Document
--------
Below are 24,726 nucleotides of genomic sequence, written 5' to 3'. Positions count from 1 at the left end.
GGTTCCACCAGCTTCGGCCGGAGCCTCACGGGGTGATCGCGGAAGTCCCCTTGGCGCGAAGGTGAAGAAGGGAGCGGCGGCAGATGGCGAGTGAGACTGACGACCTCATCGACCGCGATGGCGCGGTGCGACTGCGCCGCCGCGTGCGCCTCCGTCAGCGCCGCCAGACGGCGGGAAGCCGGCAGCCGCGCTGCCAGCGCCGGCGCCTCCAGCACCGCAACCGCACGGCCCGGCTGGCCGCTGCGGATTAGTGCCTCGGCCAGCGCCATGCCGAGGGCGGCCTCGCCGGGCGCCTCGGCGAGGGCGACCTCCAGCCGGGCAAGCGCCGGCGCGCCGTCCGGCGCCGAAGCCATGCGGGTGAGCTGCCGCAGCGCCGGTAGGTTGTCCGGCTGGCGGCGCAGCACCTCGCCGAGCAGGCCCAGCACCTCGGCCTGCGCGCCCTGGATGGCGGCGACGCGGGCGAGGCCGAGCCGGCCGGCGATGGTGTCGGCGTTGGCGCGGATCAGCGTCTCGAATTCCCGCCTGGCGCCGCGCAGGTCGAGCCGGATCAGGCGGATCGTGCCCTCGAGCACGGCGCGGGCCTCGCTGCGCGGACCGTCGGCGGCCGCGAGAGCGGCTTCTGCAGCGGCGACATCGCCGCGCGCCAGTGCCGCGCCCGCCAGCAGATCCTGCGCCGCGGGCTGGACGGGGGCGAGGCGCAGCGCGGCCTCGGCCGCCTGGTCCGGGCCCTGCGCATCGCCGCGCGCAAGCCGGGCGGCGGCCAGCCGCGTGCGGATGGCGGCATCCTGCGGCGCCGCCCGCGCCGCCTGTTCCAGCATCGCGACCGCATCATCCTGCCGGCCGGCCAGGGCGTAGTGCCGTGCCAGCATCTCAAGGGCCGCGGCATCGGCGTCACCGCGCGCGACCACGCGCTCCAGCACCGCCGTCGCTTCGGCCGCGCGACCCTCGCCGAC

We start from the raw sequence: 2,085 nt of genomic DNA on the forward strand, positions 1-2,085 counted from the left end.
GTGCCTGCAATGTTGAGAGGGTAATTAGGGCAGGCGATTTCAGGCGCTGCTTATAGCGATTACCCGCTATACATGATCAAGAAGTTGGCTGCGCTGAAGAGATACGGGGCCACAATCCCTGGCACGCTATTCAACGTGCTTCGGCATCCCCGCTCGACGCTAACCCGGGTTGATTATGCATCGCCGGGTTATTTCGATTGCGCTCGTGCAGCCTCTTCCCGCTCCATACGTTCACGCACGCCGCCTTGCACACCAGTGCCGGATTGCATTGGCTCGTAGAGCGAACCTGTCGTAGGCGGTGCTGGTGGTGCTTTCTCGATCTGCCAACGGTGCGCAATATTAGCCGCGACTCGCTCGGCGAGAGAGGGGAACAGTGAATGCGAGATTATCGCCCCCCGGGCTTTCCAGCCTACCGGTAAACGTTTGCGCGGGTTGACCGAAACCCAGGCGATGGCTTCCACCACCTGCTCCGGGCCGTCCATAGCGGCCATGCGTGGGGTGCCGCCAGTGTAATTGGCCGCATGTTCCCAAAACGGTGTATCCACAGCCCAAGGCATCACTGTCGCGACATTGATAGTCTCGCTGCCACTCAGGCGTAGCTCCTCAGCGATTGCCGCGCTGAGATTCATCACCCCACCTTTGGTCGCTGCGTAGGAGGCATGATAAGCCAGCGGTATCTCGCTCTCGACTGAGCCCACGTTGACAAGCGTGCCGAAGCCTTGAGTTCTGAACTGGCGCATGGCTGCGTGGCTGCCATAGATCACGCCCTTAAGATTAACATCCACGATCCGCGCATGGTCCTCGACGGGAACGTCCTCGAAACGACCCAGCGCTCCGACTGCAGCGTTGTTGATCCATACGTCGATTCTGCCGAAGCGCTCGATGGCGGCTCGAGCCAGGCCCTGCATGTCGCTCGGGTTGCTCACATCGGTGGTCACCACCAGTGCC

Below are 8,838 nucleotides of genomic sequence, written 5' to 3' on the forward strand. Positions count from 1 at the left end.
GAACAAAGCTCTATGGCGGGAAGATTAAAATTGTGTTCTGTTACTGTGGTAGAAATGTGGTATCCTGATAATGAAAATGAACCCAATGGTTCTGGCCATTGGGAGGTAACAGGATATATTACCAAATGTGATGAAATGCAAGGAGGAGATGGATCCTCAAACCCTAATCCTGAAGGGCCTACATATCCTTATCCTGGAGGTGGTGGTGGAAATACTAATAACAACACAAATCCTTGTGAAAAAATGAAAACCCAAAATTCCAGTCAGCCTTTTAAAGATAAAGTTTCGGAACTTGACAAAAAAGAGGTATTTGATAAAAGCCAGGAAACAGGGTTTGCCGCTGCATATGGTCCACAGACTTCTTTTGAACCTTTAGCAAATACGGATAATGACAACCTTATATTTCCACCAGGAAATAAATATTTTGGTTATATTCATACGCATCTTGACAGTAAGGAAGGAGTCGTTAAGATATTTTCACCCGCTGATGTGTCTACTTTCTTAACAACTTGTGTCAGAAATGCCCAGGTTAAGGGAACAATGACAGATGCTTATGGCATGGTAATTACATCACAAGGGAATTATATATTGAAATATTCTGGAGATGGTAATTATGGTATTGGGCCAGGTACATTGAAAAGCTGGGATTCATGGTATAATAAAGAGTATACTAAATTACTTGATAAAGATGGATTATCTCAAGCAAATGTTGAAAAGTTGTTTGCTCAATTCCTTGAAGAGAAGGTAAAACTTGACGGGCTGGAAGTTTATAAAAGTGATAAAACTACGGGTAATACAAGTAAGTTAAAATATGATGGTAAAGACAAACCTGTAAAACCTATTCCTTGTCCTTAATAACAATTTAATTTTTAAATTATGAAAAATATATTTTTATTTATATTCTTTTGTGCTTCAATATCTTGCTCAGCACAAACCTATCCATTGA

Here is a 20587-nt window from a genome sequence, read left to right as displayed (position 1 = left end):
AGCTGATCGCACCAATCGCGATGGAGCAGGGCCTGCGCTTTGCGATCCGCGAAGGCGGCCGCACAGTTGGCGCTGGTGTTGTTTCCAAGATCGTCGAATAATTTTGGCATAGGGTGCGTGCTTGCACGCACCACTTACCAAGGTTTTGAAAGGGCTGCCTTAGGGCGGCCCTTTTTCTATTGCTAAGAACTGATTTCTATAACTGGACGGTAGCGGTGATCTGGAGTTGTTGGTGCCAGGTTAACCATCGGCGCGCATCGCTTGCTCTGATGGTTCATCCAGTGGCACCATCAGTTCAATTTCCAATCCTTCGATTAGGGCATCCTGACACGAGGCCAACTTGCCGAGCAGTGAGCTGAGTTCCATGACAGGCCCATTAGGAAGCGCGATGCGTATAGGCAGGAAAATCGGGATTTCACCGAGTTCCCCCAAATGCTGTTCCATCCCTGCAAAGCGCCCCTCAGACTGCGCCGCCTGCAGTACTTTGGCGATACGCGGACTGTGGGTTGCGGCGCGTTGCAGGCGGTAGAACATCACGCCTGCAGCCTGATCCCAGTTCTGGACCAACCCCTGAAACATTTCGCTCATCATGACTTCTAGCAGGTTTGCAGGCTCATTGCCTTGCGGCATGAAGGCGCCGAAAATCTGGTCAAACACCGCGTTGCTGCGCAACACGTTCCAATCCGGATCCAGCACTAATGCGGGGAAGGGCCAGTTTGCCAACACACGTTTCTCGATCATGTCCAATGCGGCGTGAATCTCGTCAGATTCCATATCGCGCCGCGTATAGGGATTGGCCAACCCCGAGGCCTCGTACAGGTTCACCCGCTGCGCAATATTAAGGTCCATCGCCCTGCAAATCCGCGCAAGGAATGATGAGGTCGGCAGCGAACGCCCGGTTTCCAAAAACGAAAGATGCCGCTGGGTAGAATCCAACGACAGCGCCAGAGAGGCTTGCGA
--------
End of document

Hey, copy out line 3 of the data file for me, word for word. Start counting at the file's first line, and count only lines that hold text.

We start from the raw sequence: 2,085 nt of genomic DNA on the forward strand, positions 1-2,085 counted from the left end.